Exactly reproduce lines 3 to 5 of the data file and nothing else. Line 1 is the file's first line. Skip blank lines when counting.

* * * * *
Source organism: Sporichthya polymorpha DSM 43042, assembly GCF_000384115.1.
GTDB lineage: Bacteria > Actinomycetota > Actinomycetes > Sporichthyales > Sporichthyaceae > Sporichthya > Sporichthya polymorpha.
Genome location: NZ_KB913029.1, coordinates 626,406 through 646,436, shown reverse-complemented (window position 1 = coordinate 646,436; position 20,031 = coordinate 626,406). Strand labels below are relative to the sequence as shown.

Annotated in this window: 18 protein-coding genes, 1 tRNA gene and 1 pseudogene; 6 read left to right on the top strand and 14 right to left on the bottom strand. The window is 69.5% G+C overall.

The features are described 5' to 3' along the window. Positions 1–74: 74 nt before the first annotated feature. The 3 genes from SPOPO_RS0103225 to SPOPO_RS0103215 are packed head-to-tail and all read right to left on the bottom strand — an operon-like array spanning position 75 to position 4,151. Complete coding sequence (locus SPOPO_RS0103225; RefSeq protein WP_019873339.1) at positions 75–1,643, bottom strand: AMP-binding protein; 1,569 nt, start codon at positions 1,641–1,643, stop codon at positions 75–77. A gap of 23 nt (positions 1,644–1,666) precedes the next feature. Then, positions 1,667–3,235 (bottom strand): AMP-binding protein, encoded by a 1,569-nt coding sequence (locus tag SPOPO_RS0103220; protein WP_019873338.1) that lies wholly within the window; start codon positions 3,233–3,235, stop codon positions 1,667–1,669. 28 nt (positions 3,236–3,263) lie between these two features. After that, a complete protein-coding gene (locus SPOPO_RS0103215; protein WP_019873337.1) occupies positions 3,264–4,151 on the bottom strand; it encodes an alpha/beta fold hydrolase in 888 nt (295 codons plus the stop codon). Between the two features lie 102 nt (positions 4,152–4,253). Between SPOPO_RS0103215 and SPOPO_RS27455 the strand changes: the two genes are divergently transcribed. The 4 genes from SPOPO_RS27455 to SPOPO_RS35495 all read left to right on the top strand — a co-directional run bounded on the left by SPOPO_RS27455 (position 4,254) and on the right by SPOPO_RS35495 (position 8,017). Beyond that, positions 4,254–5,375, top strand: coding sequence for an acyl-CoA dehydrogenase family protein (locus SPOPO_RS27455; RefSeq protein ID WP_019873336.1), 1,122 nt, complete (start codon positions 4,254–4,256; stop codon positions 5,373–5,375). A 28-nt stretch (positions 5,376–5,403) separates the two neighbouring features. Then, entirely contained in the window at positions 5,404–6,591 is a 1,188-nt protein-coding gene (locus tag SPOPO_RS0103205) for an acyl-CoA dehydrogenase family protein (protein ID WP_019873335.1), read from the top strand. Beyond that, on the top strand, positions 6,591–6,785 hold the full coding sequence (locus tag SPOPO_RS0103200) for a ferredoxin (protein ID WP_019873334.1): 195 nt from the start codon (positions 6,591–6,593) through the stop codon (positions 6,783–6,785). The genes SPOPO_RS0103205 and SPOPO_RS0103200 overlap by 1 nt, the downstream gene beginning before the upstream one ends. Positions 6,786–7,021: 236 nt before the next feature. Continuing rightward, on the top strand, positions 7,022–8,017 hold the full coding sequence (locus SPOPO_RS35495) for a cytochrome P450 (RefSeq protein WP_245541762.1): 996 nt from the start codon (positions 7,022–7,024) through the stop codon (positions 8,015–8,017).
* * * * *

Genome location: NZ_KB913029.1, coordinates 626,406 through 646,436, shown reverse-complemented (window position 1 = coordinate 646,436; position 20,031 = coordinate 626,406). Strand labels below are relative to the sequence as shown.

Annotated in this window: 18 protein-coding genes, 1 tRNA gene and 1 pseudogene; 6 read left to right on the top strand and 14 right to left on the bottom strand. The window is 69.5% G+C overall.

The features are described 5' to 3' along the window. Positions 1–74: 74 nt before the first annotated feature. The 3 genes from SPOPO_RS0103225 to SPOPO_RS0103215 are packed head-to-tail and all read right to left on the bottom strand — an operon-like array spanning position 75 to position 4,151. Complete coding sequence (locus SPOPO_RS0103225; RefSeq protein WP_019873339.1) at positions 75–1,643, bottom strand: AMP-binding protein; 1,569 nt, start codon at positions 1,641–1,643, stop codon at positions 75–77. A gap of 23 nt (positions 1,644–1,666) precedes the next feature. Then, positions 1,667–3,235 (bottom strand): AMP-binding protein, encoded by a 1,569-nt coding sequence (locus tag SPOPO_RS0103220; protein WP_019873338.1) that lies wholly within the window; start codon positions 3,233–3,235, stop codon positions 1,667–1,669. 28 nt (positions 3,236–3,263) lie between these two features. After that, a complete protein-coding gene (locus SPOPO_RS0103215; protein WP_019873337.1) occupies positions 3,264–4,151 on the bottom strand; it encodes an alpha/beta fold hydrolase in 888 nt (295 codons plus the stop codon). Between the two features lie 102 nt (positions 4,152–4,253). Between SPOPO_RS0103215 and SPOPO_RS27455 the strand changes: the two genes are divergently transcribed. The 4 genes from SPOPO_RS27455 to SPOPO_RS35495 all read left to right on the top strand — a co-directional run bounded on the left by SPOPO_RS27455 (position 4,254) and on the right by SPOPO_RS35495 (position 8,017). Beyond that, positions 4,254–5,375, top strand: coding sequence for an acyl-CoA dehydrogenase family protein (locus SPOPO_RS27455; RefSeq protein ID WP_019873336.1), 1,122 nt, complete (start codon positions 4,254–4,256; stop codon positions 5,373–5,375). A 28-nt stretch (positions 5,376–5,403) separates the two neighbouring features. Then, entirely contained in the window at positions 5,404–6,591 is a 1,188-nt protein-coding gene (locus tag SPOPO_RS0103205) for an acyl-CoA dehydrogenase family protein (protein ID WP_019873335.1), read from the top strand. Beyond that, on the top strand, positions 6,591–6,785 hold the full coding sequence (locus tag SPOPO_RS0103200) for a ferredoxin (protein ID WP_019873334.1): 195 nt from the start codon (positions 6,591–6,593) through the stop codon (positions 6,783–6,785). The genes SPOPO_RS0103205 and SPOPO_RS0103200 overlap by 1 nt, the downstream gene beginning before the upstream one ends. Positions 6,786–7,021: 236 nt before the next feature. Continuing rightward, on the top strand, positions 7,022–8,017 hold the full coding sequence (locus SPOPO_RS35495) for a cytochrome P450 (RefSeq protein WP_245541762.1): 996 nt from the start codon (positions 7,022–7,024) through the stop codon (positions 8,015–8,017).